On Wednesday, the US Food and Drug Administration approved the multiple sclerosis pill Aubagio from drugmaker Genzyme, a subsidiary of Sanofi Aventis, which is used to treat adults with relapsing forms of the chronic disease.
Aubagio (teriflunomide) is only the second oral pill for multiple sclerosis treatment available in the US market. Gilenya, from Novartis AG, became the first oral pill available in the US in 2010. According to the Wall Street Journal, world-wide sales of Gilenya surpassed $530 million in the first half of this year.
“In a clinical trial, the relapse rate for patients using Aubagio was about 30 percent lower than the rate for those taking a placebo,” said Russell Katz, director of the Division of Neurology Products at the FDA. “Multiple sclerosis can impair movement, sensation, and thinking, so it is important to have a variety of treatment options available to patients.”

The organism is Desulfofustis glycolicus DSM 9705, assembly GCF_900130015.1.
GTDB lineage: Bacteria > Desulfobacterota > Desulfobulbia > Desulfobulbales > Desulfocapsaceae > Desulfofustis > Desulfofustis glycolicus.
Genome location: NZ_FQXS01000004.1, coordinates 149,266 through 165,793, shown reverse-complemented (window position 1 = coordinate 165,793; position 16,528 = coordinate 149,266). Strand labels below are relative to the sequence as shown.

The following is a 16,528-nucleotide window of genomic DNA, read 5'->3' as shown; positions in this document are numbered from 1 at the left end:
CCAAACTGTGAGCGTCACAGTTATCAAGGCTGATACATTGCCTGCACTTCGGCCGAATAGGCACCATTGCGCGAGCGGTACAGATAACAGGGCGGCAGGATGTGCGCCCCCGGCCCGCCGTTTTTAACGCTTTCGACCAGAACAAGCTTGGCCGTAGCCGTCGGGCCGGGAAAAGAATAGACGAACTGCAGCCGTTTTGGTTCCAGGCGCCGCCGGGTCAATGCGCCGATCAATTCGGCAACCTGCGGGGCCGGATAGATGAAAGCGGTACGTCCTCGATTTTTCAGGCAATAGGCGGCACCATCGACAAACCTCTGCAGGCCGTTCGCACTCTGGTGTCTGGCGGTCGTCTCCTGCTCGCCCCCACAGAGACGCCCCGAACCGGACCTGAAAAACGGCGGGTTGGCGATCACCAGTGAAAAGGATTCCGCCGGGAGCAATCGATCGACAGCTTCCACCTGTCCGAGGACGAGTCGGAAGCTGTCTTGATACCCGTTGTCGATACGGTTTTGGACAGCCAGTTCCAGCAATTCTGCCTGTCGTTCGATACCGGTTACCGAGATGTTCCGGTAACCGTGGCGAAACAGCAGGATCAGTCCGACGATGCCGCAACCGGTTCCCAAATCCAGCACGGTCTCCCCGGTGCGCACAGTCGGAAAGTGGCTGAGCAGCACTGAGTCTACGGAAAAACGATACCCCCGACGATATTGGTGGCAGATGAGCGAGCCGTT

Health officials say that multiple sclerosis affects around 2.5 million people worldwide. The disease — which attacks the central nervous system, crippling nerves controlling muscles and vision which can lead to paralysis and vision loss — has no cure.
Although Aubagio is said to have milder side-effects compared to its rival, the multiple sclerosis pill was approved with the strictest FDA boxed warning. The FDA says that women of child-bearing age will need to have a negative pregnancy test before starting the pill, as it can potentially cause birth defects. Additionally, the FDA warns that liver problems may develop and that doctors should run liver function tests on patients before prescribing Aubagio.